Climate finance is climate investment

Giant wind turbines dot the landscape at the Darling Wind Power national demonstration project near Cape Town July 17, 2009.

Image: REUTERS/Mike Hutchings

Strive Masiyiwa
Chairman and Founder, Econet Wireless
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In every sphere of life, Africans are great innovators and entrepreneurs. You only have to step into an African market to see and hear that ingenuity.

But every entrepreneur needs investment, and that’s where things often get tough in Africa. Investment is hard to come by, whether you're a small trader trying to open a bank account or a company trying to get a loan so it can grow.

African countries need investment, too. Right now, in particular, they need investment so they can adapt to the effects of climate change and play their part in reducing greenhouse gas emissions. Climate change adds urgency to the investment needs that were already there — for infrastructure, agriculture, health and education.

The historic Paris Agreement that was reached at the COP21 climate talks last year provides for such investment. Developed countries have committed to providing $100 billion a year between 2020 and 2025, and to set a new, higher goal for the period thereafter.

At this year’s global climate talks, COP22 in Marrakesh, Morocco, in November, it’s crucial that developed countries finalise the “roadmap” towards meeting that annual $100 billion goal. Above all, that means the biggest emitters of greenhouse gases: the United States (15% in 2014), the European Union (9.6%), Russia (5%) and Japan (3.6%).

There’s a catch when it comes to the $100 billion. The definition of “developed countries” goes back to 1992, when the United Nations Framework Convention on Climate Change was signed. So it doesn't include China — now by far the world’s largest emitter (29.6%). China, Brazil and other emerging economies should be making their own significant contributions to climate finance, and stepping up to meet other global climate obligations.

The $100 billion is called climate finance, but it’s really climate investment. Partner countries need to make sure that they invest in Africa to protect the progress that they have already helped to build. China, a major investor in many African countries, bears a particular responsibility to safeguard its investments.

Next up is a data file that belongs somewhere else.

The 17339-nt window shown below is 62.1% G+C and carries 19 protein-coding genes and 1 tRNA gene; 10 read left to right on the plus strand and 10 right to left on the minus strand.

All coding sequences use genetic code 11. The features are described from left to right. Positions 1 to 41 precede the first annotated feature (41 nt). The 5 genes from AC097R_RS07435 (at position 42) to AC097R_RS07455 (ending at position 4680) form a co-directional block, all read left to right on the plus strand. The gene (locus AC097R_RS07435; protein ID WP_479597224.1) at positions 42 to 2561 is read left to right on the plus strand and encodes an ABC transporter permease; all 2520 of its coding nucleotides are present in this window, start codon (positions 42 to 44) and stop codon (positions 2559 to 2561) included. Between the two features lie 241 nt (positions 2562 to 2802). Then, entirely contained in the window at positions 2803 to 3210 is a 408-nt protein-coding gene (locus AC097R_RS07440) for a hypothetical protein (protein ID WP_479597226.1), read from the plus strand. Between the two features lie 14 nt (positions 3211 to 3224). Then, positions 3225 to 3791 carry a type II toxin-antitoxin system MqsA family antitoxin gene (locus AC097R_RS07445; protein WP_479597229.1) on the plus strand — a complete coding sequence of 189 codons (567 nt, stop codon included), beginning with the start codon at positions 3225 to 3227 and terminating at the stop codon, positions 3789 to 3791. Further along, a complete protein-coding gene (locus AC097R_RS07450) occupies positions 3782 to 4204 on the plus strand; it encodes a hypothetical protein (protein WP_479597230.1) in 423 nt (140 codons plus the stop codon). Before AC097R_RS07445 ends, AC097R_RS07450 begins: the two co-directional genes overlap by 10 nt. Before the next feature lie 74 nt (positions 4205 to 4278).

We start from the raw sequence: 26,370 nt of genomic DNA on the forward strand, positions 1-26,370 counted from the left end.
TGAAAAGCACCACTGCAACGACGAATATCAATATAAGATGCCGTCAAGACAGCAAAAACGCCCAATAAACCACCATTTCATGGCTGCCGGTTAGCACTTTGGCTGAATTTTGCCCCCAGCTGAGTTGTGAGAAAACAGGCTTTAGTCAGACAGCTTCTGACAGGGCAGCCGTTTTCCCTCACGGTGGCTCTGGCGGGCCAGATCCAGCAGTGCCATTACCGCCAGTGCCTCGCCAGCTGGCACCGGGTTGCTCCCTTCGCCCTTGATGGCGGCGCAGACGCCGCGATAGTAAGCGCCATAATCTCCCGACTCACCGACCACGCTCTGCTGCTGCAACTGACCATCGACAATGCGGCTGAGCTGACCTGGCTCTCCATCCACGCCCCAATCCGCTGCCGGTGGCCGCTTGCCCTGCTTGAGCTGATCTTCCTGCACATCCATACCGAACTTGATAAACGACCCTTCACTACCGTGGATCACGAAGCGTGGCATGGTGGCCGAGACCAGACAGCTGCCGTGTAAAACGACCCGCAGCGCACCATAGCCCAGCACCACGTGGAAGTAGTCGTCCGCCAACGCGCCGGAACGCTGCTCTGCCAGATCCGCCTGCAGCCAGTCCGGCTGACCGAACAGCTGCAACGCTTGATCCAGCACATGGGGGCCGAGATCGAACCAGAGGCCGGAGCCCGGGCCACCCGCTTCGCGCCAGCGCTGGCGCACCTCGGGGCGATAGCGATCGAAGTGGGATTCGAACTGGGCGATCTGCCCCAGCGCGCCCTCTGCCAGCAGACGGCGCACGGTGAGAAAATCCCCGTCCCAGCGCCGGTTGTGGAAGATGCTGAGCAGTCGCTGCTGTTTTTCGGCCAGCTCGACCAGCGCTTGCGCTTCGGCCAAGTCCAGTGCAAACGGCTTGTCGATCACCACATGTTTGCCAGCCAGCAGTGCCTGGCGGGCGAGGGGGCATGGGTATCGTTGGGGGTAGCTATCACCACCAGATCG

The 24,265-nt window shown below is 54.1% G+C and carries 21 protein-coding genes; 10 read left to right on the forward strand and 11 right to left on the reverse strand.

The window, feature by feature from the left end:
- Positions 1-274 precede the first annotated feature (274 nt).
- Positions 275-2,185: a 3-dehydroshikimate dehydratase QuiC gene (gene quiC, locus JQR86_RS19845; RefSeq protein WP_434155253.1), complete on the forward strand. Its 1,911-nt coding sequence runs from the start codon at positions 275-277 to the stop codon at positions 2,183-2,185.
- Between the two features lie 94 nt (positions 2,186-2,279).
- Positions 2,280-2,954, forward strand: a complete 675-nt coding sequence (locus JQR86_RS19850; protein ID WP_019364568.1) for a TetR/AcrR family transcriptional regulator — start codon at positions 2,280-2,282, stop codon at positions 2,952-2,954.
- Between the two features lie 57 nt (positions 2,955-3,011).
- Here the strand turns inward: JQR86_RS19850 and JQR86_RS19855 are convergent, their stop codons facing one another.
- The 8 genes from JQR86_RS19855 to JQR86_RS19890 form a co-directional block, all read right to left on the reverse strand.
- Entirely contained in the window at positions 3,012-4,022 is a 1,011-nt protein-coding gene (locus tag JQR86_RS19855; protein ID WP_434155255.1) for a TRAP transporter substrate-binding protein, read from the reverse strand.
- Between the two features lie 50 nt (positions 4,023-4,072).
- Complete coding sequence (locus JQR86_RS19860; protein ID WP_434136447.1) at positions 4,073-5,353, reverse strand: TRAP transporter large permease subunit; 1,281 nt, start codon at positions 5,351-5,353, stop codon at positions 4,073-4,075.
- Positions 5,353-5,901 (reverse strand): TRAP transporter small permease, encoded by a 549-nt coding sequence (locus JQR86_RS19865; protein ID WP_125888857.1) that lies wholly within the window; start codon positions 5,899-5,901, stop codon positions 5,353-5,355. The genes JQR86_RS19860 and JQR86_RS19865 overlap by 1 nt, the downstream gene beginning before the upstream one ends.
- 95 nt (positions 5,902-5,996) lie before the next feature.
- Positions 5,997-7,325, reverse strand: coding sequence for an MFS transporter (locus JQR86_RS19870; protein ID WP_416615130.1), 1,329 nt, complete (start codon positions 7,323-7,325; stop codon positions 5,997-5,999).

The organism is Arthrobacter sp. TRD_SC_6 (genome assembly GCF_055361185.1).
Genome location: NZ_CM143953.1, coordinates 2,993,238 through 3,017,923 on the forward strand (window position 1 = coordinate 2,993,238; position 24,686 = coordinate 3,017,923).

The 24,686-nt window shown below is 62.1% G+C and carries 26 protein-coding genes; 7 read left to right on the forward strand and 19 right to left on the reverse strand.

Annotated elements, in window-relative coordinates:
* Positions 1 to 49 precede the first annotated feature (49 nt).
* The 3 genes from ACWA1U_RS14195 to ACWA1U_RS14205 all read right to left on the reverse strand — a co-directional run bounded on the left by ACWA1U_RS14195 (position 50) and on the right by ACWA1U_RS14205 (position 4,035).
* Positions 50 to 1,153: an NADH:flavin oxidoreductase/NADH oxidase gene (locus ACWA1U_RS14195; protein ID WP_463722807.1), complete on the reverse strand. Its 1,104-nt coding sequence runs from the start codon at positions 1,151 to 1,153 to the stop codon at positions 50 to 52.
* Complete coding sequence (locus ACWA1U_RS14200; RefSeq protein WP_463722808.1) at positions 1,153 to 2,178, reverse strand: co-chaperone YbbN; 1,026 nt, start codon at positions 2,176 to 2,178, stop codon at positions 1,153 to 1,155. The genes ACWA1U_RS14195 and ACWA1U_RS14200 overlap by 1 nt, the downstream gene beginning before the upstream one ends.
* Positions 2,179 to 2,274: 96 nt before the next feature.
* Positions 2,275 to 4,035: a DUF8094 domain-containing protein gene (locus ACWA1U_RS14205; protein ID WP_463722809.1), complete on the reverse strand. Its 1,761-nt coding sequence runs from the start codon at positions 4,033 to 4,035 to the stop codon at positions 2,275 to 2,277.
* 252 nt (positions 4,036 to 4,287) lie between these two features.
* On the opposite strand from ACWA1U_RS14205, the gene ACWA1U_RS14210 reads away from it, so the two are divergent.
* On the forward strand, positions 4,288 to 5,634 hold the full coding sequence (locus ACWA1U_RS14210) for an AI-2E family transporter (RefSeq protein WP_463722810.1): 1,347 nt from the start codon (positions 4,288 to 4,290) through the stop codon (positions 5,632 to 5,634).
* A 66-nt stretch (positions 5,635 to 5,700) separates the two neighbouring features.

On a global scale, climate finance for Africa is an investment in the future. Africa may contribute little to total emissions now, but almost all of the world’s population gains over the next 50 years will happen in Africa. Africa and its climate finance partners need to make sure that growth is low-carbon growth.

Africa, for its part, is far from being a passive recipient of rich countries’ money. Africa has the potential to become a global climate leader. The Africa Progress Panel, of which I am a member, demonstrated this powerfully in its recent report Power, People, Planet: Seizing Africa’s Energy and Climate Opportunities.

African countries know that their 21st century growth needs to be driven by renewable energy, and they are making astonishing leaps. Delegates at COP22 need look no farther than Ouarzazate, where Morocco is building the world’s largest concentrated solar power station. Ethiopia, Ghana, Kenya, Rwanda and South Africa have also built huge solar and wind power stations.

The continent needs low-carbon energy not just to climate-proof African growth, but to expand access to modern energy: two-thirds of Africans do not have electricity. It takes a long time to design, finance and build big power stations, and to extend grid access to remote areas. That’s why many Africans are turning to off-grid solutions, especially solar. Off-grid household or mini-grid systems are expected to supply 70% of the 315 million people who will gain access to electricity in rural Africa by 2040.

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That scenario will still leave at least 300 million people without electricity in 2040, however. And only 3% of international climate finance is being channelled towards such “decentralised renewables”.

That gap illustrates starkly the triple challenge delegates must address at COP22. We need to increase our ambition, to act urgently, and to think long-term.

When it comes to ambition, one of the achievements of the Paris Agreement is the joint commitment to revise our global climate goals regularly. COP22 needs to maintain and increase that pressure. For one thing, there is widespread doubt over whether the $100 billion in climate finance will even be enough. Some experts have put the figure at $400 billion.

We need to act urgently because with every month that goes by, there is new scientific evidence that global warming’s effects are more severe and more immediate than we had anticipated. Developing countries need to receive climate finance now so they can start adapting immediately for climate effects that will be upon us very soon. That means finalising a new workplan at COP22 to compensate countries for “loss and damage” from climate change.

We need to think long-term because this is not just about us, or even our children: this is an investment in every generation to come. They will look back and judge us not on the promises we make – or the excuses we make – but on the action we take now.

This article was originally published in The Africa Report.

Strive Masiyiwa is member of the Africa Progress Panel—chaired by Kofi Annan, a think tank based in Geneva. You can follow the organisation on Twitter via @africaprogress

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AfricaClimate ChangeEnergy Transition
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